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People Get Multiple Myeloma In Indonesia, Too!

Home/Uncategorized/People Get Multiple Myeloma In Indonesia, Too!

People Get Multiple Myeloma In Indonesia, Too!

Whenever I sell a copy of “Living with Multiple Myeloma” online, I always invite the buyer to contact me and ask questions by phone or e-mail. Here is an interesting response I received from a myeloma patient’s son from Jakarta:

I have some questions for you about multiple myeloma.
But first let me tell you a bit about my mother’s condition.
My mother was diagnosed with myeloma in april 2008 by a doctor in mount elizabeth hospital, in singapore. Her doctor told her that it was inactive and she was treated with combination of thalidomide and dex. She had couple bone marrow procedures to check if it stayed inactive and at the end of 2008, in december, her doctor declared that the myeloma was gone.
During all that time, her doctor never do xrays to check her bone.
Then around April she began to feel pain in her arms, hips and thigh. The docter just told her that her bone was just not strong enough and it’s not because of the myeloma because her blood result was good.
Finally my mom went to get xrays and it turned out that the myeloma was back.
Her doctor then did a bone marrow procedure and the result was stage 3 myeloma because it already spread to her bones.
She did couple radiation sessions but then her doctor suggested another treatment, which is combination of velcade, thalidomide and dex.
The plan was to have 4 cycles of velcade, thal and dex, then have the transplant. Her doctor said that in my mom’s case, it looks like the myeloma is agressive because of the indication in chromose 13. Do you know anything about this? I read somewhere about myeloma and chromose 13 but I don’t really know about it. All I know that my mom’s doctor was very concerned that her myeloma could get very agressive because of this chromosome 13 and the best treatment for her is to get the transplant.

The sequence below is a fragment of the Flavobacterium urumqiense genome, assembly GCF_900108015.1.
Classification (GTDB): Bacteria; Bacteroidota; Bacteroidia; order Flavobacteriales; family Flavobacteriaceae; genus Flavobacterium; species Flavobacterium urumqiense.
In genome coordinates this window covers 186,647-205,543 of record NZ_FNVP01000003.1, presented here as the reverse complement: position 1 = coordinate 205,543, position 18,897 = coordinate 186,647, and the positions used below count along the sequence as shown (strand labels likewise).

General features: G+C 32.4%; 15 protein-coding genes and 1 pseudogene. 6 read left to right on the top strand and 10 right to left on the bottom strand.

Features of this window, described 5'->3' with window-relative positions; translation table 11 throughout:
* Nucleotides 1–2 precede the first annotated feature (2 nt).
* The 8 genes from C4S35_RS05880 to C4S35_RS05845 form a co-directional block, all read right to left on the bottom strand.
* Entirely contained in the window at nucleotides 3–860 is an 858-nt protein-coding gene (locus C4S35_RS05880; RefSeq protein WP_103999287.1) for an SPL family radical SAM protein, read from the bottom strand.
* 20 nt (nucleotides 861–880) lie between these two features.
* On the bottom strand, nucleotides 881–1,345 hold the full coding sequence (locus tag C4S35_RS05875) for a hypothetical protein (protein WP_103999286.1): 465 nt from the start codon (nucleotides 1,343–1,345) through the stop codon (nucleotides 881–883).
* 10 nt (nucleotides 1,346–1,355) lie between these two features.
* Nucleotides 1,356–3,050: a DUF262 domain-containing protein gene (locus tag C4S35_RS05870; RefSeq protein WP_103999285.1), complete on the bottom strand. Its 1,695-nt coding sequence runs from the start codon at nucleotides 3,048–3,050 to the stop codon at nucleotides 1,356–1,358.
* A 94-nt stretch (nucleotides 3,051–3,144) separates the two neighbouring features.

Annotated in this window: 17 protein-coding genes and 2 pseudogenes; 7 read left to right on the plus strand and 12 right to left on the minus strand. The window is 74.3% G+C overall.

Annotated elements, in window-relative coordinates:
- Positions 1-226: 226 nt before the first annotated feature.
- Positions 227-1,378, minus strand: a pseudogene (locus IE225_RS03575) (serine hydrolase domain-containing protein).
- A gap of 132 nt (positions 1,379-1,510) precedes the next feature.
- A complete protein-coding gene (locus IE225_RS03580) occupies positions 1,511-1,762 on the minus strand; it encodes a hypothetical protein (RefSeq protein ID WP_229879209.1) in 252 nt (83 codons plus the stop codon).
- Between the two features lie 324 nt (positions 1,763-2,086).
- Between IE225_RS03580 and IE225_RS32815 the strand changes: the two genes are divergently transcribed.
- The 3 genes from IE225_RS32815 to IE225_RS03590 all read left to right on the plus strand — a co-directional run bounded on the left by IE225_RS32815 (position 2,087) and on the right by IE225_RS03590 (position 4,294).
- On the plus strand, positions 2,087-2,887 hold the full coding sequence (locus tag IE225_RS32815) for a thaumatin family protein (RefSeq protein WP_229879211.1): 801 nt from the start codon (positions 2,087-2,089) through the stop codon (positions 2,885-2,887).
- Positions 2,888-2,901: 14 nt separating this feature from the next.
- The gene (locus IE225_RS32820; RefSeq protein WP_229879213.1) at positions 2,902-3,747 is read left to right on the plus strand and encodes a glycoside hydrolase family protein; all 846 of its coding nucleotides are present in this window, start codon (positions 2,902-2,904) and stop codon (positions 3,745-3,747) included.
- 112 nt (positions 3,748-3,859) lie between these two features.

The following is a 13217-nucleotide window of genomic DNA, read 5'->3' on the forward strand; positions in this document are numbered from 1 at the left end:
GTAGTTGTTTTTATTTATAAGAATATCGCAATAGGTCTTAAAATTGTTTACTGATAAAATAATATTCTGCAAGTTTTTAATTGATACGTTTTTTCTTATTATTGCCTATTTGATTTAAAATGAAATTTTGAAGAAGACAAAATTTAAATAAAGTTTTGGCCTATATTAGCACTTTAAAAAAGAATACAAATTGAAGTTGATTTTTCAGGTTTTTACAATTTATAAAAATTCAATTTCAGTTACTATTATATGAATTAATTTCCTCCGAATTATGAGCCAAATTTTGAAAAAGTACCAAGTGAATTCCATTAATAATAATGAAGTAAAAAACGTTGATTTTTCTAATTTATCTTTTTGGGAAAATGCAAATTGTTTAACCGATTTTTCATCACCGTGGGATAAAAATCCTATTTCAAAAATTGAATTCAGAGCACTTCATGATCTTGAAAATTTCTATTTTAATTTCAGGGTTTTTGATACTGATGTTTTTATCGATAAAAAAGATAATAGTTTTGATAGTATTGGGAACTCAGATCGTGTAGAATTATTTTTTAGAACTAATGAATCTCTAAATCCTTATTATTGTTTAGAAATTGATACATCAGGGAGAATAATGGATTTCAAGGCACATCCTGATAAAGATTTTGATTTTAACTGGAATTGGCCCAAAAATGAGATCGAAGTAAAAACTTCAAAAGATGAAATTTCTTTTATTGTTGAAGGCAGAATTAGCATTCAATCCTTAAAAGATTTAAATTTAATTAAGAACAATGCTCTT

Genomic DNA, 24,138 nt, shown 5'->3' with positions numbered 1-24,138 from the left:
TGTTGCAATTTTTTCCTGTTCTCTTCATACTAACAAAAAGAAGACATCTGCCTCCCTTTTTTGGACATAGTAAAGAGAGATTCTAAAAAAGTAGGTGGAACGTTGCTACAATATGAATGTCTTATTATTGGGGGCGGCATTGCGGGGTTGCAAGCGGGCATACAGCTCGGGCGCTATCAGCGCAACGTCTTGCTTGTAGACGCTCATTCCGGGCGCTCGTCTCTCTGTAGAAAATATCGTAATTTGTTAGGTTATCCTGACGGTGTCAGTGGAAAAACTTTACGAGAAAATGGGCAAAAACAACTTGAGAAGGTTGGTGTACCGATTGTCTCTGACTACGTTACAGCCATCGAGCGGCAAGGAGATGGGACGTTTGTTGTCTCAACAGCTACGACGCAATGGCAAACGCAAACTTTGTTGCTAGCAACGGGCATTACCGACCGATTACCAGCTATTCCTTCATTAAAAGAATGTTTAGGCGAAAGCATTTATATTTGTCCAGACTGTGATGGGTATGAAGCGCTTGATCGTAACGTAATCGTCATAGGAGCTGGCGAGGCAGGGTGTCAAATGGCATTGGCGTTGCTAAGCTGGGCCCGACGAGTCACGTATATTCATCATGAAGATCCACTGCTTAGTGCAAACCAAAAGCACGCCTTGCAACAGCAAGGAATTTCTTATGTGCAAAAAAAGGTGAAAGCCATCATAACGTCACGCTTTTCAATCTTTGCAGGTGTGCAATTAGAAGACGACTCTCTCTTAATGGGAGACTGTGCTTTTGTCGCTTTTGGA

She just completed cycle 1. In the middle of cycle 1, her doctor changed her therapy to combination of velcade, revlimid and dex.
I guess revlimid is better than thal, but it’s soooo expensive. (By the way, we don’t have insurance).
Today her doctor said that she’s in good condition, her myeloma is controlled and now is very low.
If things keep like this, she may only need 3 cycles instead of 4 and then she can continue with the transplant.

From your blog, I understand that you have been thinking about getting the transplant, or rather you doctor has been encouraging you to get one.
Are you going to get one?
In my mom’s case, I think her doctor still recommend the transplant even if she can achive complete response after the end of cycle 3. He said that if she didn’t do the transplant, her myeloma can get worse when it’s back.

Correct me if I am wrong, but you’re still taking revlimid until now right? To keep the myeloma controlled?
How do you feel?
My mom is very weak now, even after she was done with her cycle, she still don’t do a lot of activities. She doesn’t want to go out and when we encourage her to do some exercise, she wouldn’t do it.
Her doctor wants her to do some light exercises, because she’s been lying in her bed for almost a month. Her muscles needs to be used. But she just refused to do it.
I am just concerned that she may actually feel pain. But she told us that she didn’t.

I think I am going to stop now. I am sorry if I ask a lot of questions. It’s just that not a lot of people in Indonesia knows about myeloma. Thanks a lot for reading my email.


Wow! I answered as many of his/her questions as I could and hope to correspond regularly. This letter is typical in or out of the United States. Using hindsight we can always find fault with our cancer care. (Like not taking a full body x-ray and MRI to use as a benchmark!) But considering Febi’s mother’s location and situation, this seems like a reasonable course of action. I will be more than happy to pass on any comments or suggestions you may have. Thanks for helping Febi!
Feel good and keep smiling! Pat